6. >I suppose they are are exercing their 1st Amendment right – you know the one that goes Congress shall make no law respecting an establishment of religion, or prohibiting the free exercise thereof; or abriding the freedom of speech, or of the press, or the right ot the people peacably to assemble, and to petition the Government for a redress of grievance. Since you obviously don't like it, don't particpate and just keep whining.

  7. >"I suppose they are are exercing their 1st Amendment right"It has nothing to do with their "1st Amendment right". Of course they have the right. The question "where exactly are you placing your allegiance?" suggests it might be more a question of idolatry.

  8. >i love it when people throw around the First Amendment while telling me to shut up. It's kinda cute.

  9. >I’m not saying that’s bad or good for people, but I do think it’s been especially bad for the church because we have a lot of wackadoodle ideas passed off as Christian these days that never would have been given the time of day 100 years ago. the latter part of that i appreciate and thank you for pointing out; i'd sort of forgotten it as a point about the history of religions. yes, you are right. the less (truly) relevant churches become, while seeking to be pop-culturally "relevant," the more stupid ideologies they must embrace to compete, and to please scattered, disparate and dwindling hard core believers. but i have to chastise you, as a gay atheist feminist of color, for saying "i'm not saying that's bad or good for people." women, gays, atheists, non-Christian religionists, scientists, freethinkers, philosophers, mystics, and sexually liberated people ALL benefit TREMENDOUSLY and in a way that is hard to find parallel in history.ymmv, and i totally support and endorse real, compassionate, Golden Rule, charitable Christians, but come on. not having to have a doctorate in theology in order to teach at a university? Good Thing. not having to proclaim a creed or statement of faith to get a government job? Good Thing. not being told you can't work in your chosen field because of your race, sexuality or gender? Good Thing. when the stranglehold of a formerly majority and/or monolithic religion is ended, free thought and real freedom for more people is the result. and it's "good" for "most people." thanks for making Daweed cat of the week. he's thrilled, and says only those who worship Bast are really religious, anyway.🙂

  10. >I suppose they are are exercing their 1st Amendment rightIn New England we had preachers politicking from the pulpit and getting all sorts of reverential (no sic) TV news coverage.I had to write said TV professionals to remind them that tax-exempt religion and specific political speech sorta didn't go together, and gee, wouldn't it be nice if someone mentioned that on the air except for the grumblers on the local access channel at 2.30am.I hold no hope that the "secular" media in more Godly places, such as Nashville, are any better about such things.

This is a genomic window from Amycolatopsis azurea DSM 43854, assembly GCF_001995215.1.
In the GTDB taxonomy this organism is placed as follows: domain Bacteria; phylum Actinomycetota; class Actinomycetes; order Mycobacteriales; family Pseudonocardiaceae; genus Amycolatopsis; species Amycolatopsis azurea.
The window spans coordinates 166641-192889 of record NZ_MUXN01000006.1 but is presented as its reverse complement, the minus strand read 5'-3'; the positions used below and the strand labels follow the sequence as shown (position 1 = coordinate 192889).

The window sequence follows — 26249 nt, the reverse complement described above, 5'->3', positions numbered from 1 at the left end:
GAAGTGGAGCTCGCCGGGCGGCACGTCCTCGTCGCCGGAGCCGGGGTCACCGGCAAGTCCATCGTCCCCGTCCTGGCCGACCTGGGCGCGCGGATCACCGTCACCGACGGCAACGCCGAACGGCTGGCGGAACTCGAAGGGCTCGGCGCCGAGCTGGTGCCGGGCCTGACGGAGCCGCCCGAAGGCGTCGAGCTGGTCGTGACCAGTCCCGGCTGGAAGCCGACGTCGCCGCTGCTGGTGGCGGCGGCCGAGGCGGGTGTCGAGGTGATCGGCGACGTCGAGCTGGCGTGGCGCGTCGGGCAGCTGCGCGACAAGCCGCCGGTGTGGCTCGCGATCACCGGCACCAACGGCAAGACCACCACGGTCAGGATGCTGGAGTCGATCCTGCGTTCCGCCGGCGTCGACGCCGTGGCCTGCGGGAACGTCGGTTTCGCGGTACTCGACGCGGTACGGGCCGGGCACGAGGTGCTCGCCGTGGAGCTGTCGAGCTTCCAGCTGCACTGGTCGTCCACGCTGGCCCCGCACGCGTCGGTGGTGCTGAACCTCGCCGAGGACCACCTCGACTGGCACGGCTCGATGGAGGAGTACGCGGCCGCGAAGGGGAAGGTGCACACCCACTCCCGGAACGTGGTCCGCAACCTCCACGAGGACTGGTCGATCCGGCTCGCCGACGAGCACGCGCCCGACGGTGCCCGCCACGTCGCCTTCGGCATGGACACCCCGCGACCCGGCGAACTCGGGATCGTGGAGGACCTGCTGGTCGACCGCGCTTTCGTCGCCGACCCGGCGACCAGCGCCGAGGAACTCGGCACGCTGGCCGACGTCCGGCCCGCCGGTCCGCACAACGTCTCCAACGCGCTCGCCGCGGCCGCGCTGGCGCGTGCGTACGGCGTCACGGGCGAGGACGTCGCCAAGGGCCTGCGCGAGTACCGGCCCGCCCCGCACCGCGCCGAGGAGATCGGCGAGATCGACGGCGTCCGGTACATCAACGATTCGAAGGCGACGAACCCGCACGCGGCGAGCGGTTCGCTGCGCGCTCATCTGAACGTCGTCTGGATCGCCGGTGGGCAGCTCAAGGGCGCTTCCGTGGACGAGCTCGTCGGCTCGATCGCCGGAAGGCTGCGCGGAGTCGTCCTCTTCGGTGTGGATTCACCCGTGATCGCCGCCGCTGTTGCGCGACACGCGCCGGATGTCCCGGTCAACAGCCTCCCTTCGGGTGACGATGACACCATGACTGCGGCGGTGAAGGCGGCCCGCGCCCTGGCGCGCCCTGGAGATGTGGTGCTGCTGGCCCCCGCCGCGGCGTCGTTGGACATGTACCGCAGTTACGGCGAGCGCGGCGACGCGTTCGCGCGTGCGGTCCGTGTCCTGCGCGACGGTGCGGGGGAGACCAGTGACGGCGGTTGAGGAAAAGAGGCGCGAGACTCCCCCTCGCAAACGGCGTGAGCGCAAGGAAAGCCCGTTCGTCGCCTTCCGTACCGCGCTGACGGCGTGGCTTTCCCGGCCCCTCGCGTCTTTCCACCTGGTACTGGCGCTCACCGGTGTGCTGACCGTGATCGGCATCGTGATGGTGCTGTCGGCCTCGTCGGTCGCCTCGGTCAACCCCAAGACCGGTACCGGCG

11. >You're right, ChiDy, we've become more democratic as we've become less doctrinaire, but I would remind you that every great social movement in history has been achieved with the help of people of faith. I think of the abolitionists, the Quakers who were suffragettes, Martin Luther King Jr. who was a man of the church…But the flip side of that is that as we have more wackadoodle theology we have more wackadoodle theology-based policy, like teaching "Intelligent Design" in schools, persecution of gay families, etc.

  12. >I totally agree with that while i might not be a religious scholar or a priest but I do wonder if these secular and cultural moorings arrived with the church's waning influence over our culture, or if they have always been there? we just cannot say anything as each new era brings with it new dogmas and new discoveries

  13. >Uhh, so the church isn't allowed to show national pride on a day where we remember those who have made the ultimate sacrifice in service to this nation?You have got to be kidding me.

  14. Jim

    >A part of a resolution by President Kennedy for Memorial Day:"Whereas Memorial Day each year provides a fitting occasion upon which our people may not only commemorate the Nation’s heroic dead but also unite in prayer for the preservation of liberty and peace free from the threat of war; andWhereas to this end the Congress, in a joint resolution approved May 11, 1950 (64 Stat. 158), requested the President to issue a proclamation calling upon the people of the United States to observe each Memorial Day as a day of prayer for permanent peace:Now, Therefore, I, John F. Kennedy, President of the United States, do hereby urge the people of the United States to observe Tuesday, May 30, 1961, Memorial Day, by invoking the blessing of God on those who have died in defense of our country, and by praying for a new world of law where peace and justice shall prevail and a life of opportunity shall be assured for all; and I designate the hour beginning in each locality at eleven o’clock in the morning of that day as the time to unite in such prayer.I also urge the press, radio, television, and all other media of information to cooperate in this observance."I was not not alive back then, so can anyone inform me about the Liberal protests against Kennedy for suggesting a national day of Prayer in conjunction with Memorial day? What an extremist Kennedy must have been.

  15. >Kennedy was a liberal, so he doesn't count in SoBeale's mind.

  16. >"can anyone inform me about the Liberal protests against Kennedy for suggesting a national day of Prayer in conjunction with Memorial day?"I don't know about back then. I'll voice a protest now if it'll make you happy.